CSI: THE FONT IN QUESTION

March 7, 2018

Logos & Titles That Last?

A colleague approached me one day and asked if I could design a sports league logo for his son's club.  Most of my production career, I've used logos designed by others.  Immediately, my goal was a design to last over time.  What makes a great logo or trademark?  Indeed, great logos like Ford, Sony, ABC, NBC... stuff that stays around and becomes the wallpaper in our lives.

 

Consider globally, the number of logos generated.  Most bad, some so good they last decades.  This logo lasted longer than I thought it would.  Also, not as eloquent as Ford.

 

It think the reason for longevity is the font.  You can't go too fancy or custom.  Sporting logos can be more stylized.  The fonts are bold and layered.  So this streamline font with it's heavy base line, helped me form the shape and keep the bold face.

 

Soccer clubs, internationally, commonly use a badge logo forms.  The design also needed a Bay Area element and a defining soccer element.  The type bent to the badge shape created a big league look.  The shape of the badge and a very american font provided a long lasting design.

 

Check out the Club website.  Their story is very interesting:

 

http://www.baycitysoccerclub.org/home

 

 

 

So why is this in my blog?

Over ten year later, my old colleague reached out and asked if I remembered the Font I used.  The club intends to update uniforms, etc.

 

I have not seen this stuff in over 10 years... wow, can I remember what the font was?

 

 

One of my specialties, Font Forensics.

 

 

CSI: Finding the Font in Question

 

So when my old colleague connected, i felt Déjà vu.  How many times have we (designers) either forgotten the font used or was given art to expand using the same font.  Almost impossible to find the original font, right?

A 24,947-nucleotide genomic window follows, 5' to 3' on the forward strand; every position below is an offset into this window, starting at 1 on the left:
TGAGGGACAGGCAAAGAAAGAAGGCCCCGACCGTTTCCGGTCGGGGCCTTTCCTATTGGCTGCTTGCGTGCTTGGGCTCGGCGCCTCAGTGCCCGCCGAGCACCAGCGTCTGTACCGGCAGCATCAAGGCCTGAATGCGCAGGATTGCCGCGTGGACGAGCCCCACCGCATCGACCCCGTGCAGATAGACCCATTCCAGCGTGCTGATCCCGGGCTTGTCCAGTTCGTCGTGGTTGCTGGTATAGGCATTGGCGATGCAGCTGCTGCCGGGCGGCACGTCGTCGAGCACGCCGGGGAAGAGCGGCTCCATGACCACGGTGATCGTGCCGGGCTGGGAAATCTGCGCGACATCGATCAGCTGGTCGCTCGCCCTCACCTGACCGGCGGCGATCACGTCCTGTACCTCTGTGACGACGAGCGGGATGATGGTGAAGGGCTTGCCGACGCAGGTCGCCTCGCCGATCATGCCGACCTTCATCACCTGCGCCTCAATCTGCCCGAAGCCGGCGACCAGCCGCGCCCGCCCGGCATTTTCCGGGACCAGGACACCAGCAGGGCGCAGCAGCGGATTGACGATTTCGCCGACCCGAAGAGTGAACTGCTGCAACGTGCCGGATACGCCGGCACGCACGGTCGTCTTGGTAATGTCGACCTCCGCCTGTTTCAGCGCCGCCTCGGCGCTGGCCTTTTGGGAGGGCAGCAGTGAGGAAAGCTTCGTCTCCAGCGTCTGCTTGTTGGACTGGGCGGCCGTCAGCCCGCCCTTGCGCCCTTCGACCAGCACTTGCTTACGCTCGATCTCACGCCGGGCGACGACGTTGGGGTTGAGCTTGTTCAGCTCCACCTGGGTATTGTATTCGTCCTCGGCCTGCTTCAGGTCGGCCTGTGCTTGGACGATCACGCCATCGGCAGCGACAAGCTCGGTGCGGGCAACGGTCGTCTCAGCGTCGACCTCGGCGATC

Now I've always been a good font researcher.  I like it actually.  Joking with clients and colleagues, "If someone is killed by font, they'll call me in as the Expert Fontologist ".  Was easy when I first had the task in the 90's where there were tens-of-thousands of fonts.

 

Today, a completely different set, an enormous library of fonts... Millions!

 

Plan A: The best way to never loose a font?  Never throw away your data.  I have this logo tucked away on CD some place and the hard drive pulled from this long dead workstation where I built it.  Did I want to dig through that and my extensive library?   ummmm, not so much.

 

Plan B: Find a font application like a music recognition software.  Yup, there's an app for that:

 

WhatTheFont

 

Typekit - Adobe

 

 

This plan worked well.  I downloaded the app to my phone.  I was impressed by recognition list:

 

 

 

Excellent, I've seen these font names!  Close to the font I used... I remember testing Cabriolet when designing. The application shook other names out of my memory, "was it Streamline, wasn't it?"

 

... so is there a font called streamline?

 

Google image search for Streamline provided a similar font, called MAGNETO!  "Yes! That was the name, I remember!"

 

Comparing the critical letters, in this case upper "B" and lower "a" validated the research.

 

 

 

 

Font matching apps, when experimenting with the online and smart phone versions, they perform a wonderful job collecting the various options.  One still needs to inspect individual letters if not involved with original design.

 

So if a murder is ever caused by a Font?  Call me as your forensic font expert.  I'll be able to resolve whether it is SWISS or HELVETICA as the suspect font!  The new tools make this even easier but still requires a trained eye.

 

 

 

 

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